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by Dr. Ratan Bhattacharjee
He was a foundational figure in postcolonial India's literary history, specifically for Indian writing in English . He is rightly considered to be the Father of post independence Indian verse in English. He was a prolific poet, playwright, critic, broadcaster and social commentator.But as a poet in Indian English Writing Nissim Ezekiel’s contribution is outstanding. It is very much substantial and valuable chiefly because, his poetry contains some of the aspects of Indianness. Indianness lies in Ezekiel’s commitment to this country and in his earnest and sincere desire to bring about some improvement in the conditions of life in this country through his poetry. His poetry reflects his desire to depict the depressing, degrading and disgusting conditions of life in this country. When we study W B Yeats and T.S.Eliot,we talk about the Irish sensibility in Yeats or American influence in Eliot and so on. However the momentwe speak about the reflection of Indian sensibility in Indian English poetry, the first name that comes to our mind is that of Nissim Ezekiel as his poetry reflects his Indianness. Nissim Ezekiel has beautifully used Indian experiences what we call Indianness from his poetry.Ezekiel belongs to a immigrant Jewish family although he himself was born and brought up in Mumbai, and got educated in Mumbai. Besides some trips to various foreign countries, he has lived, worked and earned his livelihood in Mumbai.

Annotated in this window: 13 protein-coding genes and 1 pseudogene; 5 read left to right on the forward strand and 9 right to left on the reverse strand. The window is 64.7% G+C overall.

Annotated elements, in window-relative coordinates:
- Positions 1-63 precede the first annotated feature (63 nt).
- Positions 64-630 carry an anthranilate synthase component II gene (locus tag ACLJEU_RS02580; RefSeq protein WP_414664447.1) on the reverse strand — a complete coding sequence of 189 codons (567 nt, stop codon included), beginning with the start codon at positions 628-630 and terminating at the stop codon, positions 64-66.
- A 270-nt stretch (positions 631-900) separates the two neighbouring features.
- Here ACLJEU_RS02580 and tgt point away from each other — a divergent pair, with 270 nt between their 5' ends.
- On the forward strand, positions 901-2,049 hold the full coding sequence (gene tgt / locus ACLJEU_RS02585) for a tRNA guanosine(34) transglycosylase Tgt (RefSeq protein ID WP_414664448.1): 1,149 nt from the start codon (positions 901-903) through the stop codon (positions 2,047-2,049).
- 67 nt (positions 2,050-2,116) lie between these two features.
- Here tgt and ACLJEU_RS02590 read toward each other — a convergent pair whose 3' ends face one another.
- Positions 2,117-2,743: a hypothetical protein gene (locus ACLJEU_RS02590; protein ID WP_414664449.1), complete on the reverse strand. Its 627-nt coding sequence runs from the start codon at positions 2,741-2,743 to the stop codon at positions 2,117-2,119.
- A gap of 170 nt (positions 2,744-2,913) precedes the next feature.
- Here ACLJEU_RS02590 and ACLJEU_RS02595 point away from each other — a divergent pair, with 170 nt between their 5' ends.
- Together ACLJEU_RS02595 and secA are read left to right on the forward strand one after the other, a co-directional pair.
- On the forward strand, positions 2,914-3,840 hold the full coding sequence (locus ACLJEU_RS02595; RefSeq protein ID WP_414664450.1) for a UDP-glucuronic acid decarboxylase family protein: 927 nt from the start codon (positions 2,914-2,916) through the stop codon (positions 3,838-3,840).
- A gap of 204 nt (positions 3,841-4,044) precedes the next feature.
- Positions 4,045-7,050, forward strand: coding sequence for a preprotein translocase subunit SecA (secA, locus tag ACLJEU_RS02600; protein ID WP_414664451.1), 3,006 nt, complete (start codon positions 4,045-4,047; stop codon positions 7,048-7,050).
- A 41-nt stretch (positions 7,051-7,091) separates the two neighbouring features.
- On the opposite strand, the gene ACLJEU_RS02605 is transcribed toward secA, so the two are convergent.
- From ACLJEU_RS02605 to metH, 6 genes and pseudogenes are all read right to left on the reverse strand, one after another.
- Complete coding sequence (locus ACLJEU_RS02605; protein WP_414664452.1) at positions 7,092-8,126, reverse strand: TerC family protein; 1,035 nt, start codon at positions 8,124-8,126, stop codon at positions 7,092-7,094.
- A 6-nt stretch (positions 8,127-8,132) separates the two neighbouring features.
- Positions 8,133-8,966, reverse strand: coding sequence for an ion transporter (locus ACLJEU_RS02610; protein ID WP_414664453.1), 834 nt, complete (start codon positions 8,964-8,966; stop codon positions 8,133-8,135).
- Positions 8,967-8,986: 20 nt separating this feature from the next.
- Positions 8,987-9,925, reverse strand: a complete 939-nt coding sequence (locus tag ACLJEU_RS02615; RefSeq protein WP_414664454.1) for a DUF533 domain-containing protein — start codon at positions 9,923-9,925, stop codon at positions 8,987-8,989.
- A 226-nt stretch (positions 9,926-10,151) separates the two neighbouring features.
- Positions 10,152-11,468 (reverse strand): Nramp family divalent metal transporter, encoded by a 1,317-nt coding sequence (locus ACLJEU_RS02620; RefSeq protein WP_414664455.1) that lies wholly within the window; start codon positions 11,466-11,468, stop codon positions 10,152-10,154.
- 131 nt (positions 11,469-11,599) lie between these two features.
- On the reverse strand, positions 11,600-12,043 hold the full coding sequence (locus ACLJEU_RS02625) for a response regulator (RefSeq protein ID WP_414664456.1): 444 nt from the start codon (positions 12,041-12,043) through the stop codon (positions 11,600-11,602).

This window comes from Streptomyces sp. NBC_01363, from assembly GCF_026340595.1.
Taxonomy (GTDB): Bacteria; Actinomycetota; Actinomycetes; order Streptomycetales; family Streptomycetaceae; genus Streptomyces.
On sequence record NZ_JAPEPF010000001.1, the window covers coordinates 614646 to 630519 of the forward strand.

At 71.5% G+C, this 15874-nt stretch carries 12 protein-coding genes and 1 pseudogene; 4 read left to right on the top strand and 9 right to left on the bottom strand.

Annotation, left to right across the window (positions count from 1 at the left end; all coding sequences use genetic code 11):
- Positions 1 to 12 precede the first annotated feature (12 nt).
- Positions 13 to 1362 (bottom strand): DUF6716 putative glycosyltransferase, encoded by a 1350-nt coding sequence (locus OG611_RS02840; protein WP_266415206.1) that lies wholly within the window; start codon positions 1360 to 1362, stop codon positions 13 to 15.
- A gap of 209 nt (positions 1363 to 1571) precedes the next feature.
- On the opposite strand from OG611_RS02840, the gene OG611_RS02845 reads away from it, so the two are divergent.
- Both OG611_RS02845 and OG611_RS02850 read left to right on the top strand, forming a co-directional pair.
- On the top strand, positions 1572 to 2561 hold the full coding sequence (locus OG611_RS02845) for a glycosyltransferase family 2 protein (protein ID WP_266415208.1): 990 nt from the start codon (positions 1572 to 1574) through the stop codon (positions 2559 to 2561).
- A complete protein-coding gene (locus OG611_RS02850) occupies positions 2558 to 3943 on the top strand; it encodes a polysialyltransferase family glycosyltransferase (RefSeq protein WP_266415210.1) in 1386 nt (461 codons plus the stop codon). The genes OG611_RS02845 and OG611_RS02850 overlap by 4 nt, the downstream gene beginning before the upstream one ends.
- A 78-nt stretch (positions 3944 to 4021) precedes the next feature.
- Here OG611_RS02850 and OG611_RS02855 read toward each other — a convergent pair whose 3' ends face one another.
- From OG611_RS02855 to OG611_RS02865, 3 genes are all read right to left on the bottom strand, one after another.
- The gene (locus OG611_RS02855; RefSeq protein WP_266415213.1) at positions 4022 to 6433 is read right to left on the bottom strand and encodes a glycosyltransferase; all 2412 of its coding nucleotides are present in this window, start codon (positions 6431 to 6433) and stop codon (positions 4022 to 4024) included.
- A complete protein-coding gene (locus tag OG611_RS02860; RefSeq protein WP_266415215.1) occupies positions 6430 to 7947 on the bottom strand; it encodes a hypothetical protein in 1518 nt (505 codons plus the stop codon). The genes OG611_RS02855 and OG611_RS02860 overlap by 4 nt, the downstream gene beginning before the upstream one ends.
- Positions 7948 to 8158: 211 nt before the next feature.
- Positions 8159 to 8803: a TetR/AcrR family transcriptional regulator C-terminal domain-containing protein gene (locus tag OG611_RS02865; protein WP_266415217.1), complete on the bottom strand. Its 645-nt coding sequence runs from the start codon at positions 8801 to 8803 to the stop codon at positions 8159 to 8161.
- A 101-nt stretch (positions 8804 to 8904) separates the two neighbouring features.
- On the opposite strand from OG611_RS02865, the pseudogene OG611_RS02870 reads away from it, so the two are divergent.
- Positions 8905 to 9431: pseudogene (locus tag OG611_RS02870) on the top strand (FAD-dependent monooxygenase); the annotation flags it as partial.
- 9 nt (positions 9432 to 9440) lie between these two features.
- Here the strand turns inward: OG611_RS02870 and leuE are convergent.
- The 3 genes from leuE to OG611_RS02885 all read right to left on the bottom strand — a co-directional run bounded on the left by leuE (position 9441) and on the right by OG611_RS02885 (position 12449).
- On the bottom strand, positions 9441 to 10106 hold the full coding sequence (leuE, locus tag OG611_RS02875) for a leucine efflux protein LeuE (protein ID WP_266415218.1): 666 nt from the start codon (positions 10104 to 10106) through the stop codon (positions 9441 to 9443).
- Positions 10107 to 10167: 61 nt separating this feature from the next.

As a man and as a poet, he has observed and experienced much of Indian life very closely. Taine argued that literature was largely the product of the author's environment, and that an analysis of that environment could yield a perfect understanding of the work of literature. By following Taine’s s three-pronged approach to the contextual study of a work of art, based on the aspects of what he called "race, milieu, and moment". Nissim Ezekiel has beautifully used the long history of Indianness as the socio-cultural identity, its different expressions, and its rich variety
in his poetry. Indianness in Indian writing in English, is the sum-total of cultural patterns of Indian and the deep-seated ideas and ideals-political, economic, secular and spiritual-that constitute the mind of India and Nissim Ezekiel has skillfully used most of the aspects of Indian life and cultures in his poetry.As a realistic poet , Ezekiel shows the desire to see better conditions of life in this country . His poems show his love for the country of his adoption. Ezekiel’s poetry contains various aspects of Indianness. Indianness is a vital element in Ezekiel’s thought, feeling and imagery. Indianness has become one of the major themes of Ezekiel’s poetry, which he treats as an intense personal exploration. The thought and feeling are supported by the surrounding atmosphere and characters in the poems which are purely Indian and they follow the Indian way of life as in the poems ‘Night of the scorpion’ in which the portrait of an Indian mother is ever touching.